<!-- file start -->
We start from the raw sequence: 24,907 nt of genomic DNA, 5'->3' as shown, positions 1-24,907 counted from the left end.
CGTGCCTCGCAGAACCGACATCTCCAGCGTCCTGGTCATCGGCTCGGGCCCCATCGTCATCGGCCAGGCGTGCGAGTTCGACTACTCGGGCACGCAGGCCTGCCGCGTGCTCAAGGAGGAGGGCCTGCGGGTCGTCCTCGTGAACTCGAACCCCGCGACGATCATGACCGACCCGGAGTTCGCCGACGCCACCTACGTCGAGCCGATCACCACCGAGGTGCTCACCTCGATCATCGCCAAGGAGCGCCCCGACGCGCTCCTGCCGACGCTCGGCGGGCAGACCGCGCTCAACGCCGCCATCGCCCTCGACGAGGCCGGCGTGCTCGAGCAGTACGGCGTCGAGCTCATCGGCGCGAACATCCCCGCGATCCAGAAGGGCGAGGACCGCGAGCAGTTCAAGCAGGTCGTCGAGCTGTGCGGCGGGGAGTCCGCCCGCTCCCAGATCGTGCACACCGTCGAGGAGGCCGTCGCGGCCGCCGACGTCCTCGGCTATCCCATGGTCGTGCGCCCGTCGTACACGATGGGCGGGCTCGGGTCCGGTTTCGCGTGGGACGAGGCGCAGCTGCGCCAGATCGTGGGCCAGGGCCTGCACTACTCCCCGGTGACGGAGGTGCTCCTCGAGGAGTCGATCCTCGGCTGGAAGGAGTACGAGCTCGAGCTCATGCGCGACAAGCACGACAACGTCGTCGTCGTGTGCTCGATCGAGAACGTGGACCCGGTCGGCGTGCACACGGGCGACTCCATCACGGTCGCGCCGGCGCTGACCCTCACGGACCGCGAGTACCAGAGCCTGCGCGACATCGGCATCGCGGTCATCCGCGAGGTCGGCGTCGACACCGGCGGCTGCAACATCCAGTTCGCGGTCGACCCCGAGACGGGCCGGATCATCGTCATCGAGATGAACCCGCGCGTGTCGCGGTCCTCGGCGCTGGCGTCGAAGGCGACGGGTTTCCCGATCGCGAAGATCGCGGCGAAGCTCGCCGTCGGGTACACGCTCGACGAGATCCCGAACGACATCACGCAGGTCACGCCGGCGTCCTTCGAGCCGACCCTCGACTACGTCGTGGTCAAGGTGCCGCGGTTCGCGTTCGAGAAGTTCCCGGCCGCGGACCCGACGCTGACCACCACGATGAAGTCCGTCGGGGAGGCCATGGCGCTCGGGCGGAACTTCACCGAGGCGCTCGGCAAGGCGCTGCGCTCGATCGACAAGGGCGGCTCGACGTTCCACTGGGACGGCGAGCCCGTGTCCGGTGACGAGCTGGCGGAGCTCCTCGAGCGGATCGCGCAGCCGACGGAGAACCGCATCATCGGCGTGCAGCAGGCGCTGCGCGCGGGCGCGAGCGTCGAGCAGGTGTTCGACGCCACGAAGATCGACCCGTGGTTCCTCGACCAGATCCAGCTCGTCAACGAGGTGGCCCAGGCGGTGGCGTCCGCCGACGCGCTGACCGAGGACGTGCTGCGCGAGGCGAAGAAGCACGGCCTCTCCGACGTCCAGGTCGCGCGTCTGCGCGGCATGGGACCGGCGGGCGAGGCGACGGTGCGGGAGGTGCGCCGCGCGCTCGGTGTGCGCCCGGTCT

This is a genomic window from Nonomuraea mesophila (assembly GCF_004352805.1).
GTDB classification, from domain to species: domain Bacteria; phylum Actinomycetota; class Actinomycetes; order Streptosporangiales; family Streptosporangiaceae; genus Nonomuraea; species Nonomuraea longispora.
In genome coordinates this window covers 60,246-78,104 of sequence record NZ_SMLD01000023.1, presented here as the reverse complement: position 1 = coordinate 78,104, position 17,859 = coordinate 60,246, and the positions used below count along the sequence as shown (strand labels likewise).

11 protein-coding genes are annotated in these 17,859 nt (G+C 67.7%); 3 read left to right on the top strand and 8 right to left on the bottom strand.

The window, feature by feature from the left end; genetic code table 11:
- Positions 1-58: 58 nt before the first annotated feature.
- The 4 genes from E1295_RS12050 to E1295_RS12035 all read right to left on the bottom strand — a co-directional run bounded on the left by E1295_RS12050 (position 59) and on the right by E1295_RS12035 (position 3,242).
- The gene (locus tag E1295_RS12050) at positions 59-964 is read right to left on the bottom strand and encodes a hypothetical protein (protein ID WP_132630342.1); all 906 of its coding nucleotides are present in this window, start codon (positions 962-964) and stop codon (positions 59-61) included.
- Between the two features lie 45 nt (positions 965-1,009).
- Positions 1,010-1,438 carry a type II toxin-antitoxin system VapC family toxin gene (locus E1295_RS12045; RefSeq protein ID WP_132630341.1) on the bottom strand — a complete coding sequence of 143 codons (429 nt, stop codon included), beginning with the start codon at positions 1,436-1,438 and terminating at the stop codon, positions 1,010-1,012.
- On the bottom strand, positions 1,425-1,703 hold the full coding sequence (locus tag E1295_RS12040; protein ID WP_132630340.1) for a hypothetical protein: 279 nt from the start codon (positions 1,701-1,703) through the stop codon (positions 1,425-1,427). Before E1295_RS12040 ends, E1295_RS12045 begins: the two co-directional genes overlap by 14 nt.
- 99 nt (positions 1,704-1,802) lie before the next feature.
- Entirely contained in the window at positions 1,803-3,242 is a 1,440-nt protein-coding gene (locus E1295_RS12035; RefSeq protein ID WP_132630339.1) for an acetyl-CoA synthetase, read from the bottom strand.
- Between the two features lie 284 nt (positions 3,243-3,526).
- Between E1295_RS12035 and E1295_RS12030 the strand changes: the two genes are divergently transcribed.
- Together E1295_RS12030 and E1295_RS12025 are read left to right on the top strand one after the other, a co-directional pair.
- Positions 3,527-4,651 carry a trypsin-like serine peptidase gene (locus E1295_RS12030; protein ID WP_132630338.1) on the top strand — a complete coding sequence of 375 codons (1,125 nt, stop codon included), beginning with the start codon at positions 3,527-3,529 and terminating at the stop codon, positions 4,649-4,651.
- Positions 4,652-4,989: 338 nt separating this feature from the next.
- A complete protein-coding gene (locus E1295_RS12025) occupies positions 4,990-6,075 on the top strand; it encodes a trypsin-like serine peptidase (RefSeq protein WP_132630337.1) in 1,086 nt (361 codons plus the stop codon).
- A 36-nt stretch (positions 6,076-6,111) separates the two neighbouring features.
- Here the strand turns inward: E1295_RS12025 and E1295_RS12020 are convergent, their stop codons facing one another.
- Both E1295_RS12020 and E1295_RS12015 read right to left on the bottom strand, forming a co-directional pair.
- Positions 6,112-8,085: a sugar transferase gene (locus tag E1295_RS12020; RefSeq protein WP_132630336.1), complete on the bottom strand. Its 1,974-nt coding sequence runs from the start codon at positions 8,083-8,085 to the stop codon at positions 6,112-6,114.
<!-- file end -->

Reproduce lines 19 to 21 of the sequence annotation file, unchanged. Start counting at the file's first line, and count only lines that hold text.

- Positions 3,527-4,651 carry a trypsin-like serine peptidase gene (locus E1295_RS12030; protein ID WP_132630338.1) on the top strand — a complete coding sequence of 375 codons (1,125 nt, stop codon included), beginning with the start codon at positions 3,527-3,529 and terminating at the stop codon, positions 4,649-4,651.
- Positions 4,652-4,989: 338 nt separating this feature from the next.
- A complete protein-coding gene (locus E1295_RS12025) occupies positions 4,990-6,075 on the top strand; it encodes a trypsin-like serine peptidase (RefSeq protein WP_132630337.1) in 1,086 nt (361 codons plus the stop codon).